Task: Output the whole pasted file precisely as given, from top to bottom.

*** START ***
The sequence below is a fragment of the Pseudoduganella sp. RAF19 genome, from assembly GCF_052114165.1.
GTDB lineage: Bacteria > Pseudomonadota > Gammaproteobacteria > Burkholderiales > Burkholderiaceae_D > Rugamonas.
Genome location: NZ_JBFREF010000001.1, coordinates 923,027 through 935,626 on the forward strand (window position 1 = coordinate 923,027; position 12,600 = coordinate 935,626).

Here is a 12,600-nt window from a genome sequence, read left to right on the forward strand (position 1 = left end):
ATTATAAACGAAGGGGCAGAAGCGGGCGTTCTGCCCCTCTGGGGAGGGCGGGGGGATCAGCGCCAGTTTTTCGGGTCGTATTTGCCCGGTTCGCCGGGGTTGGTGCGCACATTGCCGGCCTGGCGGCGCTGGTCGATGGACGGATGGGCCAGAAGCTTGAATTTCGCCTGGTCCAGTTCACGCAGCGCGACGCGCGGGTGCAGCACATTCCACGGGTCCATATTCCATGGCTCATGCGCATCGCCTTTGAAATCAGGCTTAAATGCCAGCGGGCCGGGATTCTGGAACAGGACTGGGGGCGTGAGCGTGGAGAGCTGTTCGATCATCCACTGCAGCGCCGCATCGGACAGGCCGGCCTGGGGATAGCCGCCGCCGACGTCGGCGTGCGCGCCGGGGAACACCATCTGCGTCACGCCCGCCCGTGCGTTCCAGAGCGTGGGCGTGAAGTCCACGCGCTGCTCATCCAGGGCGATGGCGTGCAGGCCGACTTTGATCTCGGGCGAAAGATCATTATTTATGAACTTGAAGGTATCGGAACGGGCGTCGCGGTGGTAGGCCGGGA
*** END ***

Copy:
The sequence below is a fragment of the Pseudoduganella sp. RAF19 genome, from assembly GCF_052114165.1.
GTDB lineage: Bacteria > Pseudomonadota > Gammaproteobacteria > Burkholderiales > Burkholderiaceae_D > Rugamonas.
Genome location: NZ_JBFREF010000001.1, coordinates 923,027 through 935,626 on the forward strand (window position 1 = coordinate 923,027; position 12,600 = coordinate 935,626).

Here is a 12,600-nt window from a genome sequence, read left to right on the forward strand (position 1 = left end):
ATTATAAACGAAGGGGCAGAAGCGGGCGTTCTGCCCCTCTGGGGAGGGCGGGGGGATCAGCGCCAGTTTTTCGGGTCGTATTTGCCCGGTTCGCCGGGGTTGGTGCGCACATTGCCGGCCTGGCGGCGCTGGTCGATGGACGGATGGGCCAGAAGCTTGAATTTCGCCTGGTCCAGTTCACGCAGCGCGACGCGCGGGTGCAGCACATTCCACGGGTCCATATTCCATGGCTCATGCGCATCGCCTTTGAAATCAGGCTTAAATGCCAGCGGGCCGGGATTCTGGAACAGGACTGGGGGCGTGAGCGTGGAGAGCTGTTCGATCATCCACTGCAGCGCCGCATCGGACAGGCCGGCCTGGGGATAGCCGCCGCCGACGTCGGCGTGCGCGCCGGGGAACACCATCTGCGTCACGCCCGCCCGTGCGTTCCAGAGCGTGGGCGTGAAGTCCACGCGCTGCTCATCCAGGGCGATGGCGTGCAGGCCGACTTTGATCTCGGGCGAAAGATCATTATTTATGAACTTGAAGGTATCGGAACGGGCGTCGCGGTGGTAGGCCGGGA